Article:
Investing.com - The U.S. dollar traded sharply lower against its major counterparts Friday, as news that the Federal Reserve is implementing a fresh round of stimulus measures to bolster U.S. growth combined with falling industrial production to create a bearish environment for the greenback.
During early U.S. trade, the dollar was lower against the euro, with
rising 1.09% to 1.3134.
The Fed announced on Thursday that it would buy USD40 billion of mortgage-backed securities every month and would keep buying them until the job market improves.
"We want to see lower unemployment. We want to see a stronger economy that can cause the improvement to be sustained," Fed Chairman Ben Bernanke said following the central bank's two-day policy meeting.
Meanwhile, euro zone finance ministers were to hold informal talks in Cyprus about whether Spain should ask for financial support after the announcement of the European Central Bank's new bond-buying programme brought Madrid's borrowing costs sharply lower.
Asked about the conditionality of a bailout for Spain, Spanish Finance Minister Luis De Guindos said that "it is much more important to meet public deficit targets and comply with our program of reform than a potential rescue."
The euro was little changed after official data showed that consumer price inflation in the euro zone remained unchanged at an annualized rate of 2.6% in August, in line with expectations.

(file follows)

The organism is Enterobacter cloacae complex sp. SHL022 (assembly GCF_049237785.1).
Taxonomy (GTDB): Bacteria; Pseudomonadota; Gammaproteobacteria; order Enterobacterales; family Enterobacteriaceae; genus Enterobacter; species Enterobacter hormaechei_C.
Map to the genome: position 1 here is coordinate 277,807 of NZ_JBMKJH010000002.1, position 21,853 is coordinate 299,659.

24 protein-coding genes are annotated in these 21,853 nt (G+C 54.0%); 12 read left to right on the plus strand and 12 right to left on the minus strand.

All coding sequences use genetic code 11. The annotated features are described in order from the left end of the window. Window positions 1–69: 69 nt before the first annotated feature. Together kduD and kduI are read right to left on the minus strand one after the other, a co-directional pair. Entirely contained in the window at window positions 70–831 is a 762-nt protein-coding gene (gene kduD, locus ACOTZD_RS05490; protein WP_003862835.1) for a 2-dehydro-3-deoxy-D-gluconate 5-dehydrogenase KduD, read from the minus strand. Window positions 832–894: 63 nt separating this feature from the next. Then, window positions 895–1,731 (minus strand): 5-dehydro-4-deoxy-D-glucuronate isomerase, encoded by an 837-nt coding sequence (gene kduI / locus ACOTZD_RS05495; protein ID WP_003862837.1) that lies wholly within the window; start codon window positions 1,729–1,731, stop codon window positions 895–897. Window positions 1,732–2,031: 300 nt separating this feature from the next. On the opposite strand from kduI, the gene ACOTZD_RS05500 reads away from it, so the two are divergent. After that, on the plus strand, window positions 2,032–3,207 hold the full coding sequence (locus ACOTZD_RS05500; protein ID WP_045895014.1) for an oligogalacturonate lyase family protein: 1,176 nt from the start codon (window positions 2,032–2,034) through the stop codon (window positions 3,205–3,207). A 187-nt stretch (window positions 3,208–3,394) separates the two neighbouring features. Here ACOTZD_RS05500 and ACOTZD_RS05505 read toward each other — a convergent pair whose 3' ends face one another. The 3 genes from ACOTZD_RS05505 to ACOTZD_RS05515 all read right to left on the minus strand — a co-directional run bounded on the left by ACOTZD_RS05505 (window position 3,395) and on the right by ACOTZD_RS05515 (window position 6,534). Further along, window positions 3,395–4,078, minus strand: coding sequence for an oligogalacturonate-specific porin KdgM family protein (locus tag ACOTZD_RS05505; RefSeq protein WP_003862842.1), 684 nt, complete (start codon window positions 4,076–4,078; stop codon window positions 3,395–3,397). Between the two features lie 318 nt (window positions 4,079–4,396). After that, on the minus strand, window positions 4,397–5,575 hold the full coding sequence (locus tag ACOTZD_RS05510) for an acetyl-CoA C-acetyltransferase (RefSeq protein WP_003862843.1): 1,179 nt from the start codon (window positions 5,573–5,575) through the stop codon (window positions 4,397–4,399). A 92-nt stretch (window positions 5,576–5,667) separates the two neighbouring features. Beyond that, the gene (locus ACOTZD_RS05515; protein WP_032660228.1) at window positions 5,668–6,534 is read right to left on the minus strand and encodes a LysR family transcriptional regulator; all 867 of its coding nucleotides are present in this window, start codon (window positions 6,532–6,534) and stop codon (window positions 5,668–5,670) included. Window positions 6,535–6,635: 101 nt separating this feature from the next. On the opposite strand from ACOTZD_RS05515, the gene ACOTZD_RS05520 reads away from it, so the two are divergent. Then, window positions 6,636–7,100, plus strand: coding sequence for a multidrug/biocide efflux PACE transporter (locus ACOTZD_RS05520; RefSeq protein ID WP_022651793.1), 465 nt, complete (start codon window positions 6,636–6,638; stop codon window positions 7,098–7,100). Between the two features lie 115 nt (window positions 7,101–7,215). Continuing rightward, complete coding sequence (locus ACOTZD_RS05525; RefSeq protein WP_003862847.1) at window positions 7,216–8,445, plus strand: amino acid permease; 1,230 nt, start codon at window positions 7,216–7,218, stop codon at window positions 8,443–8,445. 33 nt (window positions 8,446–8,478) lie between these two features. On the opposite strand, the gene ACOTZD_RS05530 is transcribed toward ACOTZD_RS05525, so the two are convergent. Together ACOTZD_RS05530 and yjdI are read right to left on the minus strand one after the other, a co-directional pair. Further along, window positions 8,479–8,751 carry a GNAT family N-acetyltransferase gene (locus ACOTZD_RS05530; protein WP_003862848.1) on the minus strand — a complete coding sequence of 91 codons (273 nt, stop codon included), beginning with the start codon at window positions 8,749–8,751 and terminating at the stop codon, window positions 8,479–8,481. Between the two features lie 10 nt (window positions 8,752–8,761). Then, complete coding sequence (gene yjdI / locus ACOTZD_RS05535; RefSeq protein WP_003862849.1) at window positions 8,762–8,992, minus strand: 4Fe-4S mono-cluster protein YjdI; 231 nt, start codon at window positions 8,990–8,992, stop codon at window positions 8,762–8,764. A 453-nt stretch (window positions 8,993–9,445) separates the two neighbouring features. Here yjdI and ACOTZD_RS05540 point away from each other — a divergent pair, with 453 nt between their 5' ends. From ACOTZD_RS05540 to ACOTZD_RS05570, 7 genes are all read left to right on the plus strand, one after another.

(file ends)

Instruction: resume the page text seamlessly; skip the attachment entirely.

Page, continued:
Core consumer price inflation, which excludes food, energy, alcohol, and tobacco, ticked down unexpectedly to 1.5% from 1.7% in July. Further weighing on the greenback, U.S. industrial production fell unexpectedly last month, official data showed on Friday.
In a report, the Federal Reserve said that industrial production fell to -1.2%, from 0.5% in the preceding month whose figure was revised down from 0.6%.
Analysts had expected industrial production to rise 0.2% last month.
The greenback was also lower against the pound, with
advancing 0.31% to 1.6207.
Elsewhere, the greenback was sharply higher against the yen, with
climbing 0.89% to hit 78.17, but lower against the Swiss franc, with
shedding 0.20% to trade at 0.9335.
In addition, the greenback was lower against its Canadian, Australian and New Zealand counterparts, with
slipping 0.25% to 0.9661,
advancing 0.30% to 1.0579 and
adding 0.25% to hit 0.8333.
The dollar index, which tracks the performance of the greenback versus a basket of six other major currencies, was down 0.65%, to trade at 79.23.